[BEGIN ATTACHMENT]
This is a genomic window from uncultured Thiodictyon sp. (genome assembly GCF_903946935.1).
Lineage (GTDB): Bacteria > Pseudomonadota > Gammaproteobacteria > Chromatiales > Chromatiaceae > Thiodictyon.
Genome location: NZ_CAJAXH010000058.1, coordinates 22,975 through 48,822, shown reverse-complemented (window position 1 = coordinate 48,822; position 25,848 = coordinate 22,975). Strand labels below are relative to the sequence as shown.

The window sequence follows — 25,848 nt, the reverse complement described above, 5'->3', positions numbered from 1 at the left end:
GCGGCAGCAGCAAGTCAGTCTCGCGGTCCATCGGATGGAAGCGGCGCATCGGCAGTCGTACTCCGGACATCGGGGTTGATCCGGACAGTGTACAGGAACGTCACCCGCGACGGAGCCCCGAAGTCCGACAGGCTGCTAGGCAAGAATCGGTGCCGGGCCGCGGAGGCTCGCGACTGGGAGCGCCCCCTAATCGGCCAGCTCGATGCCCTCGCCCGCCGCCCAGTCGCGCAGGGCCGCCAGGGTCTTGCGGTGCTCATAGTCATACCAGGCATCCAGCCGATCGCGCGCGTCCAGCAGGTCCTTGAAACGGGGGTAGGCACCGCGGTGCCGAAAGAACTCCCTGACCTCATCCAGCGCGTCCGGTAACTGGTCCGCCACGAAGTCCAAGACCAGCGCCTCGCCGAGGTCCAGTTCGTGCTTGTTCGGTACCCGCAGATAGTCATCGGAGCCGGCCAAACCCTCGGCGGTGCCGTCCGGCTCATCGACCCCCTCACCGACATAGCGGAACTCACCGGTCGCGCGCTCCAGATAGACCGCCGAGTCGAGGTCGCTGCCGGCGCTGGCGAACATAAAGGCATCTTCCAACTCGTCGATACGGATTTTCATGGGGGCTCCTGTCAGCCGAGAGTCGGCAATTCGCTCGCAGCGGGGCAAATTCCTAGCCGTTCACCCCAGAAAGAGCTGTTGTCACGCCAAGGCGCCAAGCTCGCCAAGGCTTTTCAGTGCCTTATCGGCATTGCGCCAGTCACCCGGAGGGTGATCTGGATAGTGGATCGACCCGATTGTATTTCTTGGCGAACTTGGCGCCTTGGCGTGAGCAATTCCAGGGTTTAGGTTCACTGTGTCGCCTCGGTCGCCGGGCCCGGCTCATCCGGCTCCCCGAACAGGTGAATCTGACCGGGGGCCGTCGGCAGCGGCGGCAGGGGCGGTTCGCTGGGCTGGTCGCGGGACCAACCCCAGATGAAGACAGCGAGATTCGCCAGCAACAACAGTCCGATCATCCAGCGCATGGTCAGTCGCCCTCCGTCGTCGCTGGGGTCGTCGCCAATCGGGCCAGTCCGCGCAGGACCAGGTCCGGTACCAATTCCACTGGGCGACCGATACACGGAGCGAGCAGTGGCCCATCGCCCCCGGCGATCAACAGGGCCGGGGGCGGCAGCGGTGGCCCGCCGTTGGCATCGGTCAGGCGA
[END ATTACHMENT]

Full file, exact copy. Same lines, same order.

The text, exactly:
This is a genomic window from uncultured Thiodictyon sp. (genome assembly GCF_903946935.1).
Lineage (GTDB): Bacteria > Pseudomonadota > Gammaproteobacteria > Chromatiales > Chromatiaceae > Thiodictyon.
Genome location: NZ_CAJAXH010000058.1, coordinates 22,975 through 48,822, shown reverse-complemented (window position 1 = coordinate 48,822; position 25,848 = coordinate 22,975). Strand labels below are relative to the sequence as shown.

The window sequence follows — 25,848 nt, the reverse complement described above, 5'->3', positions numbered from 1 at the left end:
GCGGCAGCAGCAAGTCAGTCTCGCGGTCCATCGGATGGAAGCGGCGCATCGGCAGTCGTACTCCGGACATCGGGGTTGATCCGGACAGTGTACAGGAACGTCACCCGCGACGGAGCCCCGAAGTCCGACAGGCTGCTAGGCAAGAATCGGTGCCGGGCCGCGGAGGCTCGCGACTGGGAGCGCCCCCTAATCGGCCAGCTCGATGCCCTCGCCCGCCGCCCAGTCGCGCAGGGCCGCCAGGGTCTTGCGGTGCTCATAGTCATACCAGGCATCCAGCCGATCGCGCGCGTCCAGCAGGTCCTTGAAACGGGGGTAGGCACCGCGGTGCCGAAAGAACTCCCTGACCTCATCCAGCGCGTCCGGTAACTGGTCCGCCACGAAGTCCAAGACCAGCGCCTCGCCGAGGTCCAGTTCGTGCTTGTTCGGTACCCGCAGATAGTCATCGGAGCCGGCCAAACCCTCGGCGGTGCCGTCCGGCTCATCGACCCCCTCACCGACATAGCGGAACTCACCGGTCGCGCGCTCCAGATAGACCGCCGAGTCGAGGTCGCTGCCGGCGCTGGCGAACATAAAGGCATCTTCCAACTCGTCGATACGGATTTTCATGGGGGCTCCTGTCAGCCGAGAGTCGGCAATTCGCTCGCAGCGGGGCAAATTCCTAGCCGTTCACCCCAGAAAGAGCTGTTGTCACGCCAAGGCGCCAAGCTCGCCAAGGCTTTTCAGTGCCTTATCGGCATTGCGCCAGTCACCCGGAGGGTGATCTGGATAGTGGATCGACCCGATTGTATTTCTTGGCGAACTTGGCGCCTTGGCGTGAGCAATTCCAGGGTTTAGGTTCACTGTGTCGCCTCGGTCGCCGGGCCCGGCTCATCCGGCTCCCCGAACAGGTGAATCTGACCGGGGGCCGTCGGCAGCGGCGGCAGGGGCGGTTCGCTGGGCTGGTCGCGGGACCAACCCCAGATGAAGACAGCGAGATTCGCCAGCAACAACAGTCCGATCATCCAGCGCATGGTCAGTCGCCCTCCGTCGTCGCTGGGGTCGTCGCCAATCGGGCCAGTCCGCGCAGGACCAGGTCCGGTACCAATTCCACTGGGCGACCGATACACGGAGCGAGCAGTGGCCCATCGCCCCCGGCGATCAACAGGGCCGGGGGCGGCAGCGGTGGCCCGCCGTTGGCATCGGTCAGGCGA